With the giving of the New Covenant to God's called and chosen people, the church, problems arose among both Jewish and Gentile converts. God inspired the writing of the epistle to the Hebrews to answer the difficult questions church members were strugglin. . .
Protestantism is based on Luther's insistance that Christians are saved by faith alone. But is the really true? Earl Henn explains that the Bible says this of justification, not salvation.
A summary of the Covenants, Grace, and Law series, reiterating the differences in the Covenants and the respective places of grace and law in God's purpose.
John Ritenbaugh clarifies some difficult terms which Protestant theologians have misapplied, characterizing God's holy law as a "yoke of bondage." If we fail to realize that Paul's focus in the Galatians epistle was justification (rather than the. . .
God's Ten Commandments are the divine law and standard that regulate human conduct. As our world testifies, they are still very much needed today!
Justification does not 'do away' with the law; it brings us into alignment with it, imputing the righteousness of Christ and giving access to God for sanctification.
'Grace' is a term that represents God's awesome generosity toward us, His continuously flowing blessings and saving acts. It goes beyond just forgiveness.
Righteousness consists of applying the Law's letter and/or intent. Sin constitutes a failure of living up to the standards of what God defines as right.
Many think works and faith are incompatible, but the Bible tells us to do works of faith. What are they? These are things we must do during the salvation process.
The New Covenant, focusing on broader spiritual intent, does not do away with even one jot or tittle of God's law. Without help from God's Holy Spirit, New Covenant law is infinitely harder to keep. The decision about circumcision not being necessary for s. . .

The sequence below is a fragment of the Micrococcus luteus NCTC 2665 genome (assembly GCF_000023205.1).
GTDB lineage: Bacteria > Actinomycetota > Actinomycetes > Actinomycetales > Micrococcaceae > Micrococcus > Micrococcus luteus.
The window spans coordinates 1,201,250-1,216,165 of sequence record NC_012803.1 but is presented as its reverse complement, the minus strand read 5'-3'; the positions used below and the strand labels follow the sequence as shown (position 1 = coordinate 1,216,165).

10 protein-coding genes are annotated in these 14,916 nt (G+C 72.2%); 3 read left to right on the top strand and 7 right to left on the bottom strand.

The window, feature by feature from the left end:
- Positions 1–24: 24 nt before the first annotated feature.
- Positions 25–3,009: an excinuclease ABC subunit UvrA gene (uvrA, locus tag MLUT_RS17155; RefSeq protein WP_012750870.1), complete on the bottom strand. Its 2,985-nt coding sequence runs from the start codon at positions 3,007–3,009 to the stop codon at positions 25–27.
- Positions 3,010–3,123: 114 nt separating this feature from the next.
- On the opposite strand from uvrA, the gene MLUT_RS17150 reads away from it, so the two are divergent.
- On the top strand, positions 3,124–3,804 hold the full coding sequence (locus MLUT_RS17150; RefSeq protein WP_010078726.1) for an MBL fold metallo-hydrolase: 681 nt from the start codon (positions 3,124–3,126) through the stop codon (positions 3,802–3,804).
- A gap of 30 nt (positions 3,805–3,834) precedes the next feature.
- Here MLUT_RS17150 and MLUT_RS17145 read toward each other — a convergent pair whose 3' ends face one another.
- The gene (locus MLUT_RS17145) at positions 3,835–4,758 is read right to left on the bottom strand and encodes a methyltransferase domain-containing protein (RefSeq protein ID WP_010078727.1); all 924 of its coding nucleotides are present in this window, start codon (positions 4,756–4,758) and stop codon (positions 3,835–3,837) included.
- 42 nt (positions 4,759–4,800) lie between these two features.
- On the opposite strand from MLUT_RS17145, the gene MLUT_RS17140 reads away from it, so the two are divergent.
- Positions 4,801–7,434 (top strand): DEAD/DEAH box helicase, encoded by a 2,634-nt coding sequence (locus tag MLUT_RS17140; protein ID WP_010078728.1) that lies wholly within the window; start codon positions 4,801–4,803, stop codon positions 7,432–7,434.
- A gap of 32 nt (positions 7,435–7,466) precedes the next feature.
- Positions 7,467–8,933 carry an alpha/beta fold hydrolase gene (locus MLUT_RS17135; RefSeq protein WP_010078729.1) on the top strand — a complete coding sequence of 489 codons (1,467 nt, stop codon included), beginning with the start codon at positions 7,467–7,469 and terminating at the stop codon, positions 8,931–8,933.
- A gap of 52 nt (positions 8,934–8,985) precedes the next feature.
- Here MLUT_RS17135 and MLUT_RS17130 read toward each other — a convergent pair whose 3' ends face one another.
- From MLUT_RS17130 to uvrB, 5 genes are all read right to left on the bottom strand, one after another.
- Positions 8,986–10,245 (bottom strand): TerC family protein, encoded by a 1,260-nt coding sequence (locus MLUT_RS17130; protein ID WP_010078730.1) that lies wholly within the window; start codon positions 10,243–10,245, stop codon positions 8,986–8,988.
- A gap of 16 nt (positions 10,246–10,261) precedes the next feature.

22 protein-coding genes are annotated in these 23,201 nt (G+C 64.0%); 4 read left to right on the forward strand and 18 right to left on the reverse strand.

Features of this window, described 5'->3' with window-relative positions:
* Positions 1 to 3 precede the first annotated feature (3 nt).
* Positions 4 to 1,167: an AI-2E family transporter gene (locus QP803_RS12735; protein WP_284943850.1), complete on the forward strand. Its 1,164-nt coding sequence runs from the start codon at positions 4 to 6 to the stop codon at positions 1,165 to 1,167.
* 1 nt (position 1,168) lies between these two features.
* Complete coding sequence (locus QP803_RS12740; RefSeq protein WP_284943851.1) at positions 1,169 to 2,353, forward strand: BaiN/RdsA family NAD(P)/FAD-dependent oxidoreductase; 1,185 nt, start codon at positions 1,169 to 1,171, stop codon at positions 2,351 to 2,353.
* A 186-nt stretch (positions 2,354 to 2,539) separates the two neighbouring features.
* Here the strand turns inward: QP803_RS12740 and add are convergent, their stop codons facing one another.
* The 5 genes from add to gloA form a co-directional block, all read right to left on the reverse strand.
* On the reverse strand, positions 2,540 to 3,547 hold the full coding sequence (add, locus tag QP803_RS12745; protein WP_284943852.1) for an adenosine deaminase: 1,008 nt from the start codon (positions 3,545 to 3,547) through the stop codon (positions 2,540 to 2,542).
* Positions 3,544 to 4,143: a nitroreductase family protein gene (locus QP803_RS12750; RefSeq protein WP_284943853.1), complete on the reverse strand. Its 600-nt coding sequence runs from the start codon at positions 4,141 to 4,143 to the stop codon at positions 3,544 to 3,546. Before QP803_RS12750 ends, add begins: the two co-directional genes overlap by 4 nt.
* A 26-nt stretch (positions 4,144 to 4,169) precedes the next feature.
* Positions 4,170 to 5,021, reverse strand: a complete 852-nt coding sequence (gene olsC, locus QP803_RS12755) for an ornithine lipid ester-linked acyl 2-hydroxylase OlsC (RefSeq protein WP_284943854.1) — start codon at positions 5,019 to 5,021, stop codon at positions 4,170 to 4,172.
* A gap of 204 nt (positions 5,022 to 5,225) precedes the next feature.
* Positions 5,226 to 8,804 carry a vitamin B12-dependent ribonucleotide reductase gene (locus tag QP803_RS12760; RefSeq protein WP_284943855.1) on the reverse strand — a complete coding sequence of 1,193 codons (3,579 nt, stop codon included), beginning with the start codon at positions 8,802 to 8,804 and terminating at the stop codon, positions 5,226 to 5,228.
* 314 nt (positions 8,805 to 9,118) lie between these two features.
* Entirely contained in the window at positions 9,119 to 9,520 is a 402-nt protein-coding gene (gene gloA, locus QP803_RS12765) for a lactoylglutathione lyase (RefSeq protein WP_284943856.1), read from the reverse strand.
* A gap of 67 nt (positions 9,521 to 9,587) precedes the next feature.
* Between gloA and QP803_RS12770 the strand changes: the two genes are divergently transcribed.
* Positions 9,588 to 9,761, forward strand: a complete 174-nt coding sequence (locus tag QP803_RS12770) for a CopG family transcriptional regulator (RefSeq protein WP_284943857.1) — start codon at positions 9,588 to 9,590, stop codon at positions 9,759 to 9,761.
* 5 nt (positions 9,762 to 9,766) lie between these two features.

John Ritenbaugh reiterates that the problem with the Old Covenant was with the people, not with the Law, as some have alleged. Paul uses the term "covenant" to describe an agreement made by two consenting parties and "testament" to desc. . .
John Ritenbaugh reiterates that Paul's target in Galatians 2:16 was a syncretism of Judaism with strict Pagan ascetic Gnosticism and certainly not God's law. We need to avoid the Protestant ditch of "Christ did it all" leading to no attempt at la. . .
In Galatians, Paul took issue with the Halakhah, not God's word. Halakhah was a massive collection of human opinion that placed a yoke on its followers.
The Law (including the judgments, ordinances, and statutes), far from being done away, shows us our faults and outlines the way of mercy and love—how to live.
No part of God's Law has been 'done away'. Jesus came to magnify the law, giving it a far more penetrating, spiritual application. Man flounders without law.
Acts 5:32 declares that God gives His Spirit to those who obey Him, yet some argue that keeping God's law is not necessary. What is the truth?
Why do so many nominal Christians reject works and obedience to God's law? John Ritenbaugh posits that they do this because they fail to gather God's whole counsel on this subject. In doing so, they miss vital principles that help to bring us into the imag. . .